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Crude Medicine

Heroes Remember

If you had a headache or a stomach cramp they had a little horse doctor that used to come up to the camp there and first thing he'd look at ya and say, Joto, which meant good, you know. And I split my eye open here coming up the mine and we were, the Koreans had had this pipe across because they were prisoners too, called the Koreans. And I got up there and the doctor just poured pure alcohol right in the cut, sewed it up with khaki thread and I got two days off in the mine. There was a little hospital down in the village and I had a hollow tooth and it was aching and I went to, they had a British fellow on the medical staff there cause he could talk English and I went down there and they looked at the, they opened my mouth, looked at the tooth and said, “I fix, I fix!” He fixed alright. He took and he scraped it all, all the stuff out, packed it with cotton batting and then saturated the cotton batting with carbolic acid. Just about sent you crazy, that burning and it was that tooth right there. Yes, saturated it with carbolic acid and away he went.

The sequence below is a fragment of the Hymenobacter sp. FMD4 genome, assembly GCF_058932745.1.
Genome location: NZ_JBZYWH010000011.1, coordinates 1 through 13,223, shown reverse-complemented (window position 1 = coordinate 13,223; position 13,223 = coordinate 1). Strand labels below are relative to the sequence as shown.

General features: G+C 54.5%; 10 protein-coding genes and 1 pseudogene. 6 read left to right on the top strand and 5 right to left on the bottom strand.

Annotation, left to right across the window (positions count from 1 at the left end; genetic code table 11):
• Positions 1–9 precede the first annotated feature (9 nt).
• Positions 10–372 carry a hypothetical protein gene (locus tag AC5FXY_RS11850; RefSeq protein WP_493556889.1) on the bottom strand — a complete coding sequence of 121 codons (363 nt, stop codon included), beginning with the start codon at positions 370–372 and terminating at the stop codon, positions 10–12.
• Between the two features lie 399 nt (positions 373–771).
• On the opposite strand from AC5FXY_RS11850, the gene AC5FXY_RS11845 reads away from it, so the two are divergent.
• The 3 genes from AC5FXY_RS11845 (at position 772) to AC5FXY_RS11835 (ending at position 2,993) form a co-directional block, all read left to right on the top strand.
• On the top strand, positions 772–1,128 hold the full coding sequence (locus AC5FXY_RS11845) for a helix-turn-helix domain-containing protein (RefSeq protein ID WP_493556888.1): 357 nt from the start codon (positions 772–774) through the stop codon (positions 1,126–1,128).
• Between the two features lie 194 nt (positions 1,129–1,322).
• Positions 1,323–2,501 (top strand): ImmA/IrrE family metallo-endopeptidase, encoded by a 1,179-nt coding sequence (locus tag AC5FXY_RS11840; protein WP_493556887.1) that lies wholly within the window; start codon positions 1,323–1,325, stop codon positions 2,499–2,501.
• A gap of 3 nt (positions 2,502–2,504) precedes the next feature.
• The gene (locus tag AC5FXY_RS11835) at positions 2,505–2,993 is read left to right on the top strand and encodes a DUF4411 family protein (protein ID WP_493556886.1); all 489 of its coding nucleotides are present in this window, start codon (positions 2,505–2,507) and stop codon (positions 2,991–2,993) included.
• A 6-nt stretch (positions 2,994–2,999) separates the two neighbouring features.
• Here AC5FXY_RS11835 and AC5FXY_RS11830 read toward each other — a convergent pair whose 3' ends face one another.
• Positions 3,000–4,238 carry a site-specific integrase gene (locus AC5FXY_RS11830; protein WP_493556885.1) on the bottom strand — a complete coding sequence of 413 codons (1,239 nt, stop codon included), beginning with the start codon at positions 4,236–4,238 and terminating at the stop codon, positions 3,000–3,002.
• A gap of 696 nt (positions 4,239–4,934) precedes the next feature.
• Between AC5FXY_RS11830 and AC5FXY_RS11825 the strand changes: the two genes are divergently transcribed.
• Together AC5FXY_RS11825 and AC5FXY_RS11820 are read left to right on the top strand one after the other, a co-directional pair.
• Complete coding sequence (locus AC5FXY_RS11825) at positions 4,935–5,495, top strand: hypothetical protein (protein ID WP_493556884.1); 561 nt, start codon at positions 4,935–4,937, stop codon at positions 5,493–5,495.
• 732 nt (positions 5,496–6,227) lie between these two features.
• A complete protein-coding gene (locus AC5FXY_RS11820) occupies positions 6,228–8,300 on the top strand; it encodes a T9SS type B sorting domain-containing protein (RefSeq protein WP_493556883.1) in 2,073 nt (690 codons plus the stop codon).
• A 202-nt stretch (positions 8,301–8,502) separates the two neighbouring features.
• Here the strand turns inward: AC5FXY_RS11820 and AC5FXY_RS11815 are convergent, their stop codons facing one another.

Mr. Billson describes two incidents where he received crude medical treatment. One was having a gash above his eye doused in alcohol and stitched without freezing, and the other was an aching tooth that was packed with cotton and soaked with carbolic acid.

Walter Billson

Walter Billson was born in Lennoxville, Quebec on October 2, 1914. After completing grade six, he went to work at a local garage. He also joined the Sherbrooke Regiment so he could take rifle practice. In 1940, he enlisted with the Royal Rifles of Canada and became a dispatch rider. After training stints at Valcartier, Sussex and Gander, he returned to Valcartier and was married. The next day, he was heading for Hong Kong. When the battle for Hong Kong begins, Mr. Billson, by then a Corporal, is put in charge of a Bren gun, guarding a pillbox at TaiTam gap. After being captured and imprisoned at North Point Camp, he is sent to a Japanese labor camp near the Omini coal mine. After being liberated, Mr. Billson sees the devastation of Nagasaki as a result of the atomic bomb.

Meta Data
Veterans Affairs Canada
Person Interviewed:
Walter Billson
War, Conflict or Mission:
Second World War
Hong Kong
Royal Rifles of Canada
Dispatch Rider

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